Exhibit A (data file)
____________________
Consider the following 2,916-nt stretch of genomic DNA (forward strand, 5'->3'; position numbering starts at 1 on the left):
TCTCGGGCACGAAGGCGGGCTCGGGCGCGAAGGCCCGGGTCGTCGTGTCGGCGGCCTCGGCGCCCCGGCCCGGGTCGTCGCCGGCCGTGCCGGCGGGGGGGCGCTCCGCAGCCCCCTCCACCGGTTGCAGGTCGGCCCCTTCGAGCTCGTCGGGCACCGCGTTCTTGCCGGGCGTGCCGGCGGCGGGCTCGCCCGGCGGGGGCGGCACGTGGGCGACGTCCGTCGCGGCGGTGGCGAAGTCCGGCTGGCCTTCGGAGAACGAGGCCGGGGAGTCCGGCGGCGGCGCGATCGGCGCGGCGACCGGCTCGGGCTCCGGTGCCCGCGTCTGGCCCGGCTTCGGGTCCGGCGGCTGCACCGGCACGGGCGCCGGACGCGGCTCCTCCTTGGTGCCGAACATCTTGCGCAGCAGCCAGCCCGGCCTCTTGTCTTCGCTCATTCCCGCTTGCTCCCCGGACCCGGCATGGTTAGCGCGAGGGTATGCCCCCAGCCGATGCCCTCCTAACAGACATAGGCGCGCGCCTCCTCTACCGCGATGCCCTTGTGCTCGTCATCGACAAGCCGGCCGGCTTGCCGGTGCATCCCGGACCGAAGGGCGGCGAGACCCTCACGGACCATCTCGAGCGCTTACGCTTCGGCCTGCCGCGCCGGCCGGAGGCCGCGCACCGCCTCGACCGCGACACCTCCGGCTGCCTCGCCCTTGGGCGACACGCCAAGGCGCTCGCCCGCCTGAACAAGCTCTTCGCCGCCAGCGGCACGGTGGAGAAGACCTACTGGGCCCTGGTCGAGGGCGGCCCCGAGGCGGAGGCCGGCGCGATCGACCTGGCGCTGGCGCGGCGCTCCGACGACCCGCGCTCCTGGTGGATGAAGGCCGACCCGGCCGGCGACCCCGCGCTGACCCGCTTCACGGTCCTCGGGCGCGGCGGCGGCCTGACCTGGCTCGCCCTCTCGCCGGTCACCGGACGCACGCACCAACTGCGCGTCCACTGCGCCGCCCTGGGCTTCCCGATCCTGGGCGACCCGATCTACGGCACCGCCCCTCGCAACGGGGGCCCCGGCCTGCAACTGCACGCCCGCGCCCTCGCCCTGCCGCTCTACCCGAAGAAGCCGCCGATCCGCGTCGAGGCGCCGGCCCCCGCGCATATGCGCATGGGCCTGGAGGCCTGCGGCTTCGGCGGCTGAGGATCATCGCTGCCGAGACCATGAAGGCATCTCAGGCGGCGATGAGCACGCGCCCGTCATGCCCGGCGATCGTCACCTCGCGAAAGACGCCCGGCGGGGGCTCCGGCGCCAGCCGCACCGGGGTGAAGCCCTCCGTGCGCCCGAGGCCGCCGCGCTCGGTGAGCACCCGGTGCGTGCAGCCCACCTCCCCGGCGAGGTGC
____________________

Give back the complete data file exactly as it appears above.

Consider the following 2,916-nt stretch of genomic DNA (forward strand, 5'->3'; position numbering starts at 1 on the left):
TCTCGGGCACGAAGGCGGGCTCGGGCGCGAAGGCCCGGGTCGTCGTGTCGGCGGCCTCGGCGCCCCGGCCCGGGTCGTCGCCGGCCGTGCCGGCGGGGGGGCGCTCCGCAGCCCCCTCCACCGGTTGCAGGTCGGCCCCTTCGAGCTCGTCGGGCACCGCGTTCTTGCCGGGCGTGCCGGCGGCGGGCTCGCCCGGCGGGGGCGGCACGTGGGCGACGTCCGTCGCGGCGGTGGCGAAGTCCGGCTGGCCTTCGGAGAACGAGGCCGGGGAGTCCGGCGGCGGCGCGATCGGCGCGGCGACCGGCTCGGGCTCCGGTGCCCGCGTCTGGCCCGGCTTCGGGTCCGGCGGCTGCACCGGCACGGGCGCCGGACGCGGCTCCTCCTTGGTGCCGAACATCTTGCGCAGCAGCCAGCCCGGCCTCTTGTCTTCGCTCATTCCCGCTTGCTCCCCGGACCCGGCATGGTTAGCGCGAGGGTATGCCCCCAGCCGATGCCCTCCTAACAGACATAGGCGCGCGCCTCCTCTACCGCGATGCCCTTGTGCTCGTCATCGACAAGCCGGCCGGCTTGCCGGTGCATCCCGGACCGAAGGGCGGCGAGACCCTCACGGACCATCTCGAGCGCTTACGCTTCGGCCTGCCGCGCCGGCCGGAGGCCGCGCACCGCCTCGACCGCGACACCTCCGGCTGCCTCGCCCTTGGGCGACACGCCAAGGCGCTCGCCCGCCTGAACAAGCTCTTCGCCGCCAGCGGCACGGTGGAGAAGACCTACTGGGCCCTGGTCGAGGGCGGCCCCGAGGCGGAGGCCGGCGCGATCGACCTGGCGCTGGCGCGGCGCTCCGACGACCCGCGCTCCTGGTGGATGAAGGCCGACCCGGCCGGCGACCCCGCGCTGACCCGCTTCACGGTCCTCGGGCGCGGCGGCGGCCTGACCTGGCTCGCCCTCTCGCCGGTCACCGGACGCACGCACCAACTGCGCGTCCACTGCGCCGCCCTGGGCTTCCCGATCCTGGGCGACCCGATCTACGGCACCGCCCCTCGCAACGGGGGCCCCGGCCTGCAACTGCACGCCCGCGCCCTCGCCCTGCCGCTCTACCCGAAGAAGCCGCCGATCCGCGTCGAGGCGCCGGCCCCCGCGCATATGCGCATGGGCCTGGAGGCCTGCGGCTTCGGCGGCTGAGGATCATCGCTGCCGAGACCATGAAGGCATCTCAGGCGGCGATGAGCACGCGCCCGTCATGCCCGGCGATCGTCACCTCGCGAAAGACGCCCGGCGGGGGCTCCGGCGCCAGCCGCACCGGGGTGAAGCCCTCCGTGCGCCCGAGGCCGCCGCGCTCGGTGAGCACCCGGTGCGTGCAGCCCACCTCCCCGGCGAGGTGC